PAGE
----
Free Play Promotion Costs Connecticut Casinos $25 millionSeptember 4, 2009 8:00 am
A promotional practice by casinos of offering free slot machine play to patrons has resulted in a $25 million court action in favour of the cash strapped state of Connecticut, which, as The Hartford Courant reported, “offered a little good news for Connecticut, which is facing a two-year, $8.5 billion budget deficit.”
The promotion is usually used as a means of rewarding loyal customers, with the casinos footing the bill for the promotion. However, the state of Connecticut had taken a very dim view of the practice which, the Attorney general Richard Blumenthal said, “is used to gamble as a substitute for actual cash. It is, in effect, money that people would otherwise spend out of their own pockets, so, in effect, they are wagering and it is effectively revenue.”
The two Indian tribes who had been issueing free slot coupons were the Foxwoods Resort Casino, owned by the Mashantucket Pequot Tribal Nation, and the Mohegan Sun, owned by the Mohegan Tribe. In their agreement 25% of slot revenue was to be payed to the state by the tribes, but the free play promotions which were introduced in 2006 became a source of contention between the parties, with the state demanding a cut of the $6 million in increased revenue per month as a result of the bonus.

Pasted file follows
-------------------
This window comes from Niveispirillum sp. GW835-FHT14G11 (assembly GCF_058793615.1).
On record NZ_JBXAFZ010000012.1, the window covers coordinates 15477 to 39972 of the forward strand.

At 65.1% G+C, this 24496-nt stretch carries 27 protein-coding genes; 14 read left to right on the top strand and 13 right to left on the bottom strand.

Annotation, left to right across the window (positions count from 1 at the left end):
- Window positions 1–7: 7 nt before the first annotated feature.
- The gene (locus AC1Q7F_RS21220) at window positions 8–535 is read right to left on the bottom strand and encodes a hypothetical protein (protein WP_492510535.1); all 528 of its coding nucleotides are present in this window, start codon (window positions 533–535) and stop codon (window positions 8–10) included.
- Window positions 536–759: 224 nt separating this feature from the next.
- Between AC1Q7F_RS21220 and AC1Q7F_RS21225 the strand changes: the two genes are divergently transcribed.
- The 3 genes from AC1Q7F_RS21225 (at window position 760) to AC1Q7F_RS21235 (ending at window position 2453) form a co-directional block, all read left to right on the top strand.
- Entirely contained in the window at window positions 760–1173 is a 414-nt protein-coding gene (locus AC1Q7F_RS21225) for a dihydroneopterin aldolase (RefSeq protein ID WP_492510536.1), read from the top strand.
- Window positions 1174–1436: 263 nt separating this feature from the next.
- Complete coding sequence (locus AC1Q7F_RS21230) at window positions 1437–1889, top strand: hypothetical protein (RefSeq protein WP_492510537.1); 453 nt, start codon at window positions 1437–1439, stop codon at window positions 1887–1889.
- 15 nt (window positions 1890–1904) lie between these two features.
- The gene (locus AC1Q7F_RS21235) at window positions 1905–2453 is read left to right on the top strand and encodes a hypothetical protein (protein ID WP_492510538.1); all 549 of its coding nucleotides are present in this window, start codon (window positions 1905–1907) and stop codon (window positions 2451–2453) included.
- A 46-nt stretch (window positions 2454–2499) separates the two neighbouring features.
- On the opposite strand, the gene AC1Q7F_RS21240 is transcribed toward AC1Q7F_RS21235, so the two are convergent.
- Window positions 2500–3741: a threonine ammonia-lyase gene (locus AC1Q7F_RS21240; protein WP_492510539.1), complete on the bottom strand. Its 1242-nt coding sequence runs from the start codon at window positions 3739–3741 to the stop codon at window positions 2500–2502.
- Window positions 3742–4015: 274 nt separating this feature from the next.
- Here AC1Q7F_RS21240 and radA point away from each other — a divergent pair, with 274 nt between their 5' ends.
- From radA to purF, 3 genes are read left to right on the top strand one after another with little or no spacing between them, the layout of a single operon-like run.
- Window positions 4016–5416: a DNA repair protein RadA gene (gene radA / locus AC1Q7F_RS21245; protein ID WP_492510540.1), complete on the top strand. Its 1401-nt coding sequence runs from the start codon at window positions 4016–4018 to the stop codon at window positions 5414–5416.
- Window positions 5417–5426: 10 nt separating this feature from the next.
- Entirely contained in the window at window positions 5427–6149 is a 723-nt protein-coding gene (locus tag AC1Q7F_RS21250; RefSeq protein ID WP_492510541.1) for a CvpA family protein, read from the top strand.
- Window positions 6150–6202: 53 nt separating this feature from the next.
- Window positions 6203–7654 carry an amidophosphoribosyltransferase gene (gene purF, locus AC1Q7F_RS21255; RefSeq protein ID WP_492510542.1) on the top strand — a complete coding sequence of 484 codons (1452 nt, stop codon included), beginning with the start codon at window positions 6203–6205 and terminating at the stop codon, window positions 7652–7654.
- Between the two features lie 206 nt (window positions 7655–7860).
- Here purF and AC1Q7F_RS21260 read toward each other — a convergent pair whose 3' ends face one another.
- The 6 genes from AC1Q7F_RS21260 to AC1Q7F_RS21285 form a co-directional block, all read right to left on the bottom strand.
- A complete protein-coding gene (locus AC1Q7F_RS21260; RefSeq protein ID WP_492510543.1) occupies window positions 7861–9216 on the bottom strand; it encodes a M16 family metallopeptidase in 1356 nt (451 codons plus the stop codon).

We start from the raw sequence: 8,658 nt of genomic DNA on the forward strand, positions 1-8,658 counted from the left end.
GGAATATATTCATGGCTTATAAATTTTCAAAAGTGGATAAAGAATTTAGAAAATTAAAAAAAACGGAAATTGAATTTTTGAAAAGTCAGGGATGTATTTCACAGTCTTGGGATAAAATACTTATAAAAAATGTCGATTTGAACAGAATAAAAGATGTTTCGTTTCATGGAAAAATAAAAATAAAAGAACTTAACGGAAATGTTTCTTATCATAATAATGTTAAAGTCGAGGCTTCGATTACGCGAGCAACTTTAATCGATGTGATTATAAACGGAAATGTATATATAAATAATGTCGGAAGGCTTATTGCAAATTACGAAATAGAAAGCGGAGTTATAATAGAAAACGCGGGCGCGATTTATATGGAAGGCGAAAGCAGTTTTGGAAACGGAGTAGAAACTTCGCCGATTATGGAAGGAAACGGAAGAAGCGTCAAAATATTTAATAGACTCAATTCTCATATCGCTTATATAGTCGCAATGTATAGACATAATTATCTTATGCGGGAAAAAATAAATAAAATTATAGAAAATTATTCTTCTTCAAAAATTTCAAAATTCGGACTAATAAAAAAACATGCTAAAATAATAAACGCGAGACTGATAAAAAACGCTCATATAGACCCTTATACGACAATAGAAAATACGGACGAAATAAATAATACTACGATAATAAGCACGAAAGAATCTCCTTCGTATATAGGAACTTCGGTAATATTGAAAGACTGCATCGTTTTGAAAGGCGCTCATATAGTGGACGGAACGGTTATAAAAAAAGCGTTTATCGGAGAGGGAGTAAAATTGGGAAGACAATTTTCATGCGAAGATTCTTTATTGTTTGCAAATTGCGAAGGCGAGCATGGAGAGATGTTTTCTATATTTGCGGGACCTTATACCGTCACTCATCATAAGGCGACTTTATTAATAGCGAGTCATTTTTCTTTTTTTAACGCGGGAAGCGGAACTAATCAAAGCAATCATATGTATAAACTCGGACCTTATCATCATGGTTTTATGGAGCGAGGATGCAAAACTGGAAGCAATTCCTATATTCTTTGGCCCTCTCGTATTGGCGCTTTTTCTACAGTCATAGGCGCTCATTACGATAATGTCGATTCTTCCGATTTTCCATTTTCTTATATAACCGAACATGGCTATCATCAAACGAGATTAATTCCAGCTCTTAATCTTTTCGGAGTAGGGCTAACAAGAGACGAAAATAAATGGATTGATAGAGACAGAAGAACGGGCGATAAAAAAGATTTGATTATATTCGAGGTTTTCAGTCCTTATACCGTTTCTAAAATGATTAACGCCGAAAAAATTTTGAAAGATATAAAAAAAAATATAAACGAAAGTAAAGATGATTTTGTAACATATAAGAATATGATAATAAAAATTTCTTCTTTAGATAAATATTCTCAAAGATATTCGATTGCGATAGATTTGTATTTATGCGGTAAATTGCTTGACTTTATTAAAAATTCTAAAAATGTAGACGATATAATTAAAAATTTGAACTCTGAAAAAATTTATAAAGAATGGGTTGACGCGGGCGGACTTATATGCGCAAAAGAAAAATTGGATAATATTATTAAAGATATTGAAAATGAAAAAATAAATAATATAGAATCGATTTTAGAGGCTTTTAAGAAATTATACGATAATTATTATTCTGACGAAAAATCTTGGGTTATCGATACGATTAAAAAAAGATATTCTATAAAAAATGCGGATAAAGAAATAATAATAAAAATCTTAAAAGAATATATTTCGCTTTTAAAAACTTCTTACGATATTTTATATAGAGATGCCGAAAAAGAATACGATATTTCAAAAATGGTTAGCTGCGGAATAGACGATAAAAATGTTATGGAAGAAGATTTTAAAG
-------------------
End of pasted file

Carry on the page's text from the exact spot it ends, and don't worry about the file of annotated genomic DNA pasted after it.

Bruce “Two Dogs’’ Bozsum of the Mohegan tribe and Jackson King from the Mashantucket Tribe both agreed a settlement of the issue was in all parties best interest and said the money would be paid within days from the promotion accounts.
The ruling which now considers free play as revenue could have implications across the country as other states seek to emulate Connecticut’s lead. Analyst Frank Gully commented: “Certainly, the fact that these two tribes settled with the state shows that the free play is essential for raising revenue at casinos. Now we will just have to see if other states follow the lead of Connecticut and go after casinos in their states for this free play revenue.”